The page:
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Virtual Dictionary

Specular Pass

A specular pass, usually known as a highlight pass, is one possible layer of a multi-layered render pass. It is a specialised pass, intended to heighten an earlier pass, and so is never the first pass of the sequence.

It isolates the specular highlights of the objects in the scene, which is where the name originates. This is done by removing all ambient lights, and replacing all textures or colkours with pure black. This means the only points of interest in the scene will be the highlights.

This is also why it is much more efficient to do the highlight, or specular pass as a separarte render layer – you would need to disable all the calculations carried out by the first render, so it is more efficient to re-render without any of those calculations in the first place, for this layer.

Specular highlights add a great deal of realism to a scene, at the cost of a full secondary render, so at this current time, they are not used for rendering real-time scenes, as their usage would cut the frames per second in half.

As with all multi-render passes however, their use becomes more appealing as the base frame rate increases past the eye's visual ability to follow.

See Also: Frame Rate, Render Pass, Beauty Pass, Reflection Pass, Shadow Pass, Depth Pass, Lighting Pass, Depth Pass, LOD

Below, we offer a selection of links from our resource databases which may match this term.

Related Dictionary Entries for Specular Pass:

Highlight Pass

Lighting Pass

Reflection Pass

Shadow Pass

Specular Pass


Resources in our database matching the Term Specular Pass:

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Linked resource
Six ways to build robots that do humans no harm
NewScientist reports on six hypothetical ways to make robotic beings that will not harm humans. Not that any of them are likely to come to pass.

Linked resource
AI researchers believe 'Rascals' can pass Turing test
Passing the Turing test -the holy grail of artificial intelligence, whereby a human conversing with a computer can't tell it's not human- may now be possible via VR with a Blue Gene supercomputer, according to AI experts at Rensselaer Polytechnic Institute.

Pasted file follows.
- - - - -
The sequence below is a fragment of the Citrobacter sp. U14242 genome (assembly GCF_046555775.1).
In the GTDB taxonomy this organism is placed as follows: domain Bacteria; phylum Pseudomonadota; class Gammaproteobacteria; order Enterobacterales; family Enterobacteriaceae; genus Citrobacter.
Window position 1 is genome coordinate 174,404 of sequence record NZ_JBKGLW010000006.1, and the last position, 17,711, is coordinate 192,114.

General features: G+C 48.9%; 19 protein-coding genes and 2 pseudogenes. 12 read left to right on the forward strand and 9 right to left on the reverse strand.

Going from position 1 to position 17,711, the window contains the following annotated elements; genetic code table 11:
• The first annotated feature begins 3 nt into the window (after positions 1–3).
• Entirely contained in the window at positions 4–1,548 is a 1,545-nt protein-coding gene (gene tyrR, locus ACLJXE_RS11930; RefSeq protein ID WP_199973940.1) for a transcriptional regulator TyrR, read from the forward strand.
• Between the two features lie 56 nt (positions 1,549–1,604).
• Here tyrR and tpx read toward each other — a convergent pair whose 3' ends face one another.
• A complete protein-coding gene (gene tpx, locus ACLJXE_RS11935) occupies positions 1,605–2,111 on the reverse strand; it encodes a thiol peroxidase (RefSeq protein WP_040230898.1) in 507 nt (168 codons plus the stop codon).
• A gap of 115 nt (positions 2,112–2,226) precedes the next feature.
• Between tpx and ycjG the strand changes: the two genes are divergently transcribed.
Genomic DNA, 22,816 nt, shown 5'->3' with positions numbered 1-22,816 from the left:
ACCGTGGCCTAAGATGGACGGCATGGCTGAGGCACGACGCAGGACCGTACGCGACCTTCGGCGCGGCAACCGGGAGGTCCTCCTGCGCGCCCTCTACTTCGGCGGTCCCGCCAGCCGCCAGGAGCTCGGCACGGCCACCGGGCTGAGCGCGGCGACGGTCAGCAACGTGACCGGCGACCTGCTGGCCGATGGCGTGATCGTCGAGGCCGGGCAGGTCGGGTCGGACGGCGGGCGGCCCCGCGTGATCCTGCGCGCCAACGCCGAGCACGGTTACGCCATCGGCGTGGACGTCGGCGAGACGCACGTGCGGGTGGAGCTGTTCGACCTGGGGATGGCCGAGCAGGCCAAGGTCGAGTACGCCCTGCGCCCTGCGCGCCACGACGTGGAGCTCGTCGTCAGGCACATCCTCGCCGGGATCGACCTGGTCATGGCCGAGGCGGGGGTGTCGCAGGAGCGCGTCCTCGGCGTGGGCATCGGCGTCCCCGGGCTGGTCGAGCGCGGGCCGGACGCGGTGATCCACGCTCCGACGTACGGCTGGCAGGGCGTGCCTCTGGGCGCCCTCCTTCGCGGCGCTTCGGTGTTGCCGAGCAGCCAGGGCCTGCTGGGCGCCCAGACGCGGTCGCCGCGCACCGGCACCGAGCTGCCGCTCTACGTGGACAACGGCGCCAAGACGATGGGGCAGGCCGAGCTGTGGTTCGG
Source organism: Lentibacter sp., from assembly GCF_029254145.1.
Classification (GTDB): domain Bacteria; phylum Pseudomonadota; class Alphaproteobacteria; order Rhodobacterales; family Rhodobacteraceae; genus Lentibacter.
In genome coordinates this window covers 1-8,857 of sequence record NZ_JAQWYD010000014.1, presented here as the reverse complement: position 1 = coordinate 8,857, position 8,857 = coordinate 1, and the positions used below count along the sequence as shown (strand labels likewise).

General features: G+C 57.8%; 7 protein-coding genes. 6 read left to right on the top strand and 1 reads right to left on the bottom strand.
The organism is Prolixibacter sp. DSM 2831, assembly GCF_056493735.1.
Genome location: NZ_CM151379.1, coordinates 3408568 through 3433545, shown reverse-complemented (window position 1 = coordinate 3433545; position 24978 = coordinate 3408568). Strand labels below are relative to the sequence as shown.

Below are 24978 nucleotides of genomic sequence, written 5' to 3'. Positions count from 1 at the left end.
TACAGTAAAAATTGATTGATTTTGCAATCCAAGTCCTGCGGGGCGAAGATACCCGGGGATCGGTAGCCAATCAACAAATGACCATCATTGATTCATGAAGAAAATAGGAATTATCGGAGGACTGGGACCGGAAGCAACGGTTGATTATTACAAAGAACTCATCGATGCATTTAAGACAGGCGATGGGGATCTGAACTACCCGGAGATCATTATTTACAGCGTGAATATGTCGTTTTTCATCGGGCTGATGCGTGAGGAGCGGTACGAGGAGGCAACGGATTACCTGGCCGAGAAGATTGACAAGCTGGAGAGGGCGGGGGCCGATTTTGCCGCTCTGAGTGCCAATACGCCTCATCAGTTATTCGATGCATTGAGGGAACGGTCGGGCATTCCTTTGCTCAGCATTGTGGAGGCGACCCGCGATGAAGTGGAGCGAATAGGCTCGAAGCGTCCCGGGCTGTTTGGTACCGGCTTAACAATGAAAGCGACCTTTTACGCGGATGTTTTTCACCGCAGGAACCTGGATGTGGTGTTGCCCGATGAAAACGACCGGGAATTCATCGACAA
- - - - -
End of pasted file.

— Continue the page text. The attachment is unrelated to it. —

Linked resource
What's in a name? ...a demotion for the darling concept of the real
Virtual always suggests unreal, or imaginary. A virtual entity can pass for, a real thing but is less than the real thing itself. Sounds like a nice statement. Are we really so sure its true?

Locally Hosted resource
Cranial Nerves
There are twelve cranial nerve pairings (making 24 nerves in total) which split out from the brain, and move to cover the needs of the cranium and face, rather than make their way down through the central spinal cord. These nerves are important to consider, as most are of critical importance to sensory data, yet do not pass through the central cord, and so cannot be intercepted at the same juncture.

Locally Hosted resource
A Sterile World
Smell is a sense often overlooked in a virtual world. Developers discount its importance, as a minor sense, when in truth we rely on it as an input channel to flesh out the world around us. Scents carry on the breeze, and they are with us all the time: from the perfumed odours of pollen blowing in the wind, to the pong as you pass a full dustbin, to the aroma of freshly cooked food wafting out of a pub.

Virtual girl is firmly placed for all time, in the category of camp, cheesy, low budget trash, attempting to pass itself off as VR. It?s a film with a schizophrenic direction. Half the time it is trying oh so hard, so desperately hard to be a sci-fi film about VR technology gone wrong. The other half of the time, it is trying to be soft core pornography. Thus, it fails miserably at both.


Industry News containing the Term Specular Pass:

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If a machine were to ‘take the Fifth Amendment’ – that is, exercise the right to remain silent throughout the test – it could, potentially, pass the test and thus be regarded as a thinking entity, authors Kevin Warwick and Huma Shah...

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Simthetiq Inc. gives access to a real...

Researchers are developing a new class of tiny mechanical devices containing vibrating, hair-thin structures that could be used to filter electronic signals in cell phones and for other more exotic applications.

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